alexa Prospects for endothelial transplantation.
Molecular Biology

Molecular Biology

Journal of Cell Science & Therapy

Author(s): Engelmann K, Bednarz J, Valtink M

Abstract Share this page

Abstract BACKGROUND: The human corneal endothelium has a limited proliferative capacity in vivo. Until now it has only been possible to replace damaged endothelium by transplantation of a donor cornea. After establishing methods for the isolation and in vitro cultivation of human corneal endothelial cells (HCEC), transplantation of these cells may be an alternative therapeutic option. MATERIALS AND METHODS: In this review methods for the in vitro cultivation of HCEC and their transplantation onto the Descemet membrane of donor corneas are described. RESULTS: In vitro proliferation of human adult corneal endothelial cells was achieved by the development of defined cell culture conditions, including supplementation of culture medium with specified growth factors. Dependent on the culture conditions, in vitro cultured endothelial cells showed phenotypic changes and different proliferative behaviour. The propagation of corneal endothelial cells in vitro offered the possibility of their transplantation onto donor corneas in an in vitro model. After transplantation, these cells formed a monolayer whose morphology and cell density depended on the differentiation status of the cells in vitro. Highest cell numbers up to 3000 cells/mm2 were achieved using a SV40-transformed HCEC-cell line. Monolayer integrity could be demonstrated by positive staining for integrins and light junction proteins, and pump function of the newly established endothelium was proven by perfusion studies. CONCLUSIONS: Methods to transplant HCEC onto human denuded corneas have been successfully established to reconstruct human corneas. Recent developments in genetic manipulation of cells and tissue engineering will be of great help in constructing suitable corneas for keratoplasty. Thus corneal endothelial cell transplantation is one of the promising future possibilities to provide corneas of high quality for patients. Furthermore, improvement of the transplantation technique may lead to a method to directly manipulate the diseased endothelium of patients with corneal endothelial dystrophies.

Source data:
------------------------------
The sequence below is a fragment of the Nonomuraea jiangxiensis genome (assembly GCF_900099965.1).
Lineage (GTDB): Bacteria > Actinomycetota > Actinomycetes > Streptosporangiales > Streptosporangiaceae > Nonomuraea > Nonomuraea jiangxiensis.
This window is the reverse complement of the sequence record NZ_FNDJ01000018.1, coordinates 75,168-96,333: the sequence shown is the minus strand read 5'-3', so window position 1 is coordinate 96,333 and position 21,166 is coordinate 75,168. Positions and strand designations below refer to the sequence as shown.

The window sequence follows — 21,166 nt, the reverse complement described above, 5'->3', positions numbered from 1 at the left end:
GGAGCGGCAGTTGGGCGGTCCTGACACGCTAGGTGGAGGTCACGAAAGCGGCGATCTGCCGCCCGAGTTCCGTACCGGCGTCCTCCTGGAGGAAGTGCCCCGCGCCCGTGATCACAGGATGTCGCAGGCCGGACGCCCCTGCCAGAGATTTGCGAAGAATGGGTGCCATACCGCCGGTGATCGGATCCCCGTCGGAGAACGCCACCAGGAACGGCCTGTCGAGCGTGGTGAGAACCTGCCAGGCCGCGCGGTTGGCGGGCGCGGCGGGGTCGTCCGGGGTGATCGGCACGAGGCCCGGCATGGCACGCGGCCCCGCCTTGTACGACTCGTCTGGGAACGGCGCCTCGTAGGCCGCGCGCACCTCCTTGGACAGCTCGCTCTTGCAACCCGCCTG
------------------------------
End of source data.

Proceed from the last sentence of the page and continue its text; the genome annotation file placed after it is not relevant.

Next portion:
This article was published in Exp Eye Res and referenced in Journal of Cell Science & Therapy

Relevant Expert PPTs

Relevant Speaker PPTs

Recommended Conferences

Relevant Topics

Peer Reviewed Journals
Make the best use of Scientific Research and information from our 700 + peer reviewed, Open Access Journals
International Conferences 2017-18
Meet Inspiring Speakers and Experts at our 3000+ Global Annual Meetings

Contact Us

© 2008-2017 OMICS International - Open Access Publisher. Best viewed in Mozilla Firefox | Google Chrome | Above IE 7.0 version